Reshaper is correct that the result of a
Skip is never null - if there are no items the result is an
IEnumerable<Question> which has no elements. I think to do what you want you should check
var query = list.Take(5);
// Code here executes only if there were no items in the list.
But how does this warning work? Resharper cannot know that the method never returns null from only looking at the method definition, and I assume that it does not reverse engineer the method body to determine that it never returns null. I assume therefore that it has been specially hard-coded with a rule specifying that the .NET methods Skip and Take do not return null.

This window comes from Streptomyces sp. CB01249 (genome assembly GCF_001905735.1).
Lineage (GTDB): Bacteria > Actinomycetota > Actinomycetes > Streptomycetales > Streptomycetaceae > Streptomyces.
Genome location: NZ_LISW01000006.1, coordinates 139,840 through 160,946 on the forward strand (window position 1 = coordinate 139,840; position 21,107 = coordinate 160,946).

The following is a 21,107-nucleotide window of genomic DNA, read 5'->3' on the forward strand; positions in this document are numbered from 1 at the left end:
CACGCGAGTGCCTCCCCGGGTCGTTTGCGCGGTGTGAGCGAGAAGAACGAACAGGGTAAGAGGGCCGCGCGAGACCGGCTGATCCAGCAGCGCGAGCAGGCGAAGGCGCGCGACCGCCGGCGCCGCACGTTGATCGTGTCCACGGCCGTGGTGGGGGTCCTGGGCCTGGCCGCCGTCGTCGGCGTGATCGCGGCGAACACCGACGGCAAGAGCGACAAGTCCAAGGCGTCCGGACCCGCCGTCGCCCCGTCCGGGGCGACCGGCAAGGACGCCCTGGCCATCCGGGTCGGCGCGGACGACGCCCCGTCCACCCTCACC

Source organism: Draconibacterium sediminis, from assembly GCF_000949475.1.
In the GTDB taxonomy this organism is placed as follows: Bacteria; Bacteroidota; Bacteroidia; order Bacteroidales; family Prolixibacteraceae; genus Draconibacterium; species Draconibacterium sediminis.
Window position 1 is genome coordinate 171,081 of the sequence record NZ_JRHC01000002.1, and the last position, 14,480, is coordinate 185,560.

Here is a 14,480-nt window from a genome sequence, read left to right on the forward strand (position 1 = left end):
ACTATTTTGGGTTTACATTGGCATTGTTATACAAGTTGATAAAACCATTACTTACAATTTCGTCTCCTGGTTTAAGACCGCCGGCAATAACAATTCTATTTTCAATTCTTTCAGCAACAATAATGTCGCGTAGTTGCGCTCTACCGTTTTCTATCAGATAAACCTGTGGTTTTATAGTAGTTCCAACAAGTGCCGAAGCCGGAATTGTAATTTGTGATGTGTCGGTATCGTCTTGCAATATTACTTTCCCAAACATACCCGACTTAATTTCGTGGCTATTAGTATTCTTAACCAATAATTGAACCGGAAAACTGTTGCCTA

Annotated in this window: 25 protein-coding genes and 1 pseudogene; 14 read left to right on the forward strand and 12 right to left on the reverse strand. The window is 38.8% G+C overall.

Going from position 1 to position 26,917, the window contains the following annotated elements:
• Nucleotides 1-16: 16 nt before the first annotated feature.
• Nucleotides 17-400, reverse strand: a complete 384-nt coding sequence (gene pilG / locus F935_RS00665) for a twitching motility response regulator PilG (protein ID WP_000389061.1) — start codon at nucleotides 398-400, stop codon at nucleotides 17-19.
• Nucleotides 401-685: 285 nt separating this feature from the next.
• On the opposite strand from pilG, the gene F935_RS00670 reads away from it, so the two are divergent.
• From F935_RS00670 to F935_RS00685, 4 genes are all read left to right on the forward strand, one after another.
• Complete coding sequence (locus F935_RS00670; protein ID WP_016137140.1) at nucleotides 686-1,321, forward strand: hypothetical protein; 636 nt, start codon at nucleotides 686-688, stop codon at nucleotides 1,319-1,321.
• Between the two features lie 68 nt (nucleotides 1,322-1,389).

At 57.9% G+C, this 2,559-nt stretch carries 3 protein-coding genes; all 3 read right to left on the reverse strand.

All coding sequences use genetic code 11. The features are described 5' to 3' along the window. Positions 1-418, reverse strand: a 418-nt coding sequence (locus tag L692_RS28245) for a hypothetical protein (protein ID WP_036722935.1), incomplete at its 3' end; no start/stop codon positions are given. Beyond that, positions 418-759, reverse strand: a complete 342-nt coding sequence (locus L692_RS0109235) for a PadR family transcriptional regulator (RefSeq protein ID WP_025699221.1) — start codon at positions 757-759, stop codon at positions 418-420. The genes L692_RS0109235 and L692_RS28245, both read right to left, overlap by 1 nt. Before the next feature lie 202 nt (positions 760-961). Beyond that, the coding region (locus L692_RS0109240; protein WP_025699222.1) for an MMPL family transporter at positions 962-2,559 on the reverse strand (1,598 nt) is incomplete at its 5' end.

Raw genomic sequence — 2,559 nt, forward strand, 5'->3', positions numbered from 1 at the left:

When you write your own custom methods Reflector can make assumptions about your method behaviour from the interface, but your interface allows it to return null. Therefore it issues no warnings. If it analyzed the method body then it could see that null is impossible and would be able to issue a warning. But analyzing code to determine its possible behaviour is an incredibly difficult task and I doubt that Red Gate are willing to spend the money on solving this problem when they could add more useful features elsewhere with a much lower development cost.
To determine whether a boolean expression can ever return true is called the Boolean satisfiability problem and is an NP-hard problem.
You want Resharper to determine whether general method bodies can ever return null. This is a generalization of the above mentioned NP-hard problem. It's unlikely any tool will ever be able to do this correctly in 100% of cases.